Before the modern age of nuclear families, human beings lived in closely knit groups of tribes and villages. The seriously committed extended family was a part of everyday life. Today, not so much. It can get lonely. So, we do stuff together.
The pursuits we follow bring us into instant pockets of intentional communities. We forge tribes and find connection in shared interests. We inhabit our own shifting villages as we gather for activities that bring us together. The performing arts serve as a great unifier of kindred spirits; artists become part of an active subculture. In traditional village life, dancing together was integral to the life of the village. In Humboldt there are many small dance scenes. Bringing them together, now and again, is integral to keeping the dance community thriving.
Heather Sorter of the Upper Studio in Bayside founded the Humboldt Dance Alliance, a DreamMaker project of the Ink People Center for the Arts, to serve as a foundation for annual full-length ballets she directs and produces. Sorter, a mother of two and a stunning dancer whose career includes dancing for Pacific Northwest Ballet, says she, "wanted to give my experience of ballet training and performance -- to recreate it here." Besides the boon for the audience, it's a gift to the dancers, who come from many different studios to perform in her ballets. After the success of last spring's A Midsummer's Night Dream, Sorter is tackling Coppélia, a comedic ballet that premiered in 1870.
At rehearsal at the Pan Arts Studio in Arcata, modern dance instructor Bonnie Hossack, at Sorter's behest, reimagines the Prayer Dance from Coppélia with a quartet of ballerinas. Leslie Castellano of Synapsis is also collaborating on this section with performers who will be hanging from aerial silks above. Anything Castellano is involved in proves to be both physically and emotionally gratifying. So is Hossack's movement ingenuity, evident as she negotiates "the challenge of trying to incorporate the aerial work with the dance on the floor," with sweeping floor patterns that weave cloth and performers.
The ballet dancers rehearsing with Hossack acknowledged the value of working with dancers and choreographers outside of their home studios. "It's really cool to get exposure to different people," said Emily Curtis, echoed by 14-year-old Delaney Goodman who finds it "interesting to see people's flair," the personal expression they bring to their dancing. Her older sister, Dakota, says she enjoys "learning why they love to dance," perhaps broadening her own definition of the art form she's been pursuing most of her young life. Iris Van Atta, who has danced principal classical roles, said she's "appreciative of the opportunity and the exposure of being in a big ballet here in Arcata."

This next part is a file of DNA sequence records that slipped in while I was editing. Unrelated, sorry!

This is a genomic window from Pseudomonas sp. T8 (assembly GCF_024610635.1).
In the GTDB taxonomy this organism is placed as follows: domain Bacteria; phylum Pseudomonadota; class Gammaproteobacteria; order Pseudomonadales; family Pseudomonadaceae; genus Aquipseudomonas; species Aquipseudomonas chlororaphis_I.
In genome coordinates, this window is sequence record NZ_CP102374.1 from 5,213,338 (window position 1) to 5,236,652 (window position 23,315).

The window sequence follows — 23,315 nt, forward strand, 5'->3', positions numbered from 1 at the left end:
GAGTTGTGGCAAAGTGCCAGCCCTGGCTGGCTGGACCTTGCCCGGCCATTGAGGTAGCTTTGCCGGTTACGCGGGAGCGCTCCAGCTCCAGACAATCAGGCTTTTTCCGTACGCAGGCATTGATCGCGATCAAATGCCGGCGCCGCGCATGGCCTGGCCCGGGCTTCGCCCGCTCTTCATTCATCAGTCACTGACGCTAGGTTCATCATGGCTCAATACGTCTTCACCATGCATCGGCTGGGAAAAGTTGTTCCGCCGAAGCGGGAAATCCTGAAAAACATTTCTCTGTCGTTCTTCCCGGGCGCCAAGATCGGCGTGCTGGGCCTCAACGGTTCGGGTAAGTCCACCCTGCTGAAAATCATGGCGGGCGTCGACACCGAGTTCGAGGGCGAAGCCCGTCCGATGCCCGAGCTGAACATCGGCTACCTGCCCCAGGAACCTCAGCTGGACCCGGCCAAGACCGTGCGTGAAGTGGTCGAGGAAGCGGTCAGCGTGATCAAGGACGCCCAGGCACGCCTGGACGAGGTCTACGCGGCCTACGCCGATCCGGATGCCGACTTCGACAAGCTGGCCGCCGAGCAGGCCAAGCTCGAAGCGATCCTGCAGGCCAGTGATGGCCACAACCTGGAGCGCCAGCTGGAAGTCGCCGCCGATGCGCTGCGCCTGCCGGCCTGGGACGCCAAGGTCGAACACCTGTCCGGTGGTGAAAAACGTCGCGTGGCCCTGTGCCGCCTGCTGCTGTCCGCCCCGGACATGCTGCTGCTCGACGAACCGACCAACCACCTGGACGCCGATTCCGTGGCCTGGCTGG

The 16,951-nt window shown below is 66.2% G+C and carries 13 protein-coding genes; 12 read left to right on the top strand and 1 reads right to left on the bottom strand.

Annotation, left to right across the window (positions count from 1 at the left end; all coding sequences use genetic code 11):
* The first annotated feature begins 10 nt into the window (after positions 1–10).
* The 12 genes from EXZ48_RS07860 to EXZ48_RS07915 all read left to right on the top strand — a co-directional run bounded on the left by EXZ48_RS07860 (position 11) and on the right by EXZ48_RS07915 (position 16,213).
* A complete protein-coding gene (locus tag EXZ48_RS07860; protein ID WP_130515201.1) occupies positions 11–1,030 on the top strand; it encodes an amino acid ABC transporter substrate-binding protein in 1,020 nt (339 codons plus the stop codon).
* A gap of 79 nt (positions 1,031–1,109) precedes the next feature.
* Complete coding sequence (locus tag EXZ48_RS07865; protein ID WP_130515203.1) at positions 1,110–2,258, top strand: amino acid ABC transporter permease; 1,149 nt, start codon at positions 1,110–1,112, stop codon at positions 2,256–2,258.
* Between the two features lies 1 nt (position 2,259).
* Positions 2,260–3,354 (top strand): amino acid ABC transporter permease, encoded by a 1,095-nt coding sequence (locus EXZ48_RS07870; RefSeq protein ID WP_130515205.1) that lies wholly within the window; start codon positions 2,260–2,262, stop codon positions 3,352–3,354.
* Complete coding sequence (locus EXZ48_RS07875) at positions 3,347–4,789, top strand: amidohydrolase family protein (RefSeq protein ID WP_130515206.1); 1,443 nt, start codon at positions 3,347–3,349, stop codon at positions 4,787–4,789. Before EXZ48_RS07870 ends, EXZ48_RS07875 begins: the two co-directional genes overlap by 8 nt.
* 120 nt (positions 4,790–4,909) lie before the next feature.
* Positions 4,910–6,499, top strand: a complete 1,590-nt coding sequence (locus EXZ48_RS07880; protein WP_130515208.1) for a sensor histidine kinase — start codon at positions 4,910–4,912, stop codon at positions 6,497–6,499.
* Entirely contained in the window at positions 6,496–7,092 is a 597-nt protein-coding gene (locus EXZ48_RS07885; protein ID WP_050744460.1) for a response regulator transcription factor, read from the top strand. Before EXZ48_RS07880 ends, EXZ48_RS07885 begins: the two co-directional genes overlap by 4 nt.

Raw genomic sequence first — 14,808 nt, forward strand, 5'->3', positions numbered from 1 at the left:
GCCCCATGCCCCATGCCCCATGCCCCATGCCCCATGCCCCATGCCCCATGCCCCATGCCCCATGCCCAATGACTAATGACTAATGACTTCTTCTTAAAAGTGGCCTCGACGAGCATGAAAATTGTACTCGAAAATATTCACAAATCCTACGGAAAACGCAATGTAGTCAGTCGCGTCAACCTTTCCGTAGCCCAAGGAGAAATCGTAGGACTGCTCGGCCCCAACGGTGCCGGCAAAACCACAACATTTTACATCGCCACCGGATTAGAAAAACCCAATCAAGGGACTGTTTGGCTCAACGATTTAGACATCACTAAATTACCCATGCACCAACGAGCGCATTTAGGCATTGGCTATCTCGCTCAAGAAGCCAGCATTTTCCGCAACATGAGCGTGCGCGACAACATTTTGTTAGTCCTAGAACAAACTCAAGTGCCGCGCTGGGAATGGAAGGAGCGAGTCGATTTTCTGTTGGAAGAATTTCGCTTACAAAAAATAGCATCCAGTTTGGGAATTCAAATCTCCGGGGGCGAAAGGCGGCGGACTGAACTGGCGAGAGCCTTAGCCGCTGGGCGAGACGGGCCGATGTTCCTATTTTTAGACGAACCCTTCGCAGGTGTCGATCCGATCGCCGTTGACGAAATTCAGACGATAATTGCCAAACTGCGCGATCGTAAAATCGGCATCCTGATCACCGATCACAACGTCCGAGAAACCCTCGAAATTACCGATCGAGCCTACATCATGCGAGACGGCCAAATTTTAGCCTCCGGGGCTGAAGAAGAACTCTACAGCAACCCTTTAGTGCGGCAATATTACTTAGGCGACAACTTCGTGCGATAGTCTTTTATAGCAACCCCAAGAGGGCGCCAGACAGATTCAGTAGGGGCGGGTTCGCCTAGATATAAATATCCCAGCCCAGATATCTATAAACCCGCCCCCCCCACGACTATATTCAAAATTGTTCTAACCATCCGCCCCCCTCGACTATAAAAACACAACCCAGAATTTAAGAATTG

Much of Coppélia is filled with village scenes replete with balletic versions of the traditional folk dances, the Mazurka and Czardas, choreographed here by Sorter's sister, Holly McGovern. It is such fun to watch art and reality play as the temporary village of 35 dancers step out onto the town square to dance their village dances, keeping it all alive.
Coppélia runs Friday, March 30, and Saturday, March 31, at 8 p.m. at HSU's Van Duzer Theater with a 2 p.m. Saturday matinee. Advance tickets at Threadbare Dancewear in Arcata and Berliner's Cornucopia in Eureka: $15, $10 for children under 12. At the door $20, $12 for under 12.
Coming in April: The HSU Dance Studies Program presents its spring concert, *Of Time and Rhythm, April 11 through April 14 at 7:30 p.m. and April 15 at 2 p.m. at the Van Duzer Theater. Director Sharon Butcher is restaging her hilarious work from a few years back, No Ecosystems Were Harmed During the Making of this Dance, with an able cast of 20. Imagine belly dancing Statues of Liberty gyrating in costumes made from over-lapping layers of plastic bottles and ballerinas with their feet in plastic wastebaskets, trying to be graceful while dancing in buckets. A must-see. The concert also includes Constellations from the repertory of faculty member Erin Fernandez McKeever, a fast-paced piece performed en pointe that challenges its cast with dicey ensemble footwork and nuanced phrasing. Look forward to new pieces by faculty and students to make up the rest of the program. If last year's' concert was any indication, this show should kick some butt. Many of this talented crop of dancers, who can hoof it like mad and* choreograph engaging work, were freshmen and sophomores then -- they should be back this year in full force. Admission is $10, $8 for students and seniors. For more information call: The HSU Department of Theater, Film and Dance 826-3566.
Don't miss Dance Ink Day on April 21 at Redwood Raks, a marathon dance concert to benefit the Ink People Center for the Arts. Companies, choreographers and dancers from all over the county are converging to raise funds for the Ink People, our local public cultural development organization. This unique concert experience will showcase the talented dance artists of Humboldt in short, back-to-back performances running continuously from 4-8 p.m. --$10 gets you a hand stamp with in-and-out privileges. If you're thinking that sounds like too long a show, you might find out when your friends are performing and drop in then, or come early, come late, or come in the middle. Just be sure to come and be part of the dance village for a day. For more information contact Carrie Maschmeier at the Ink People at 707-442-8413 or firstname.lastname@example.org.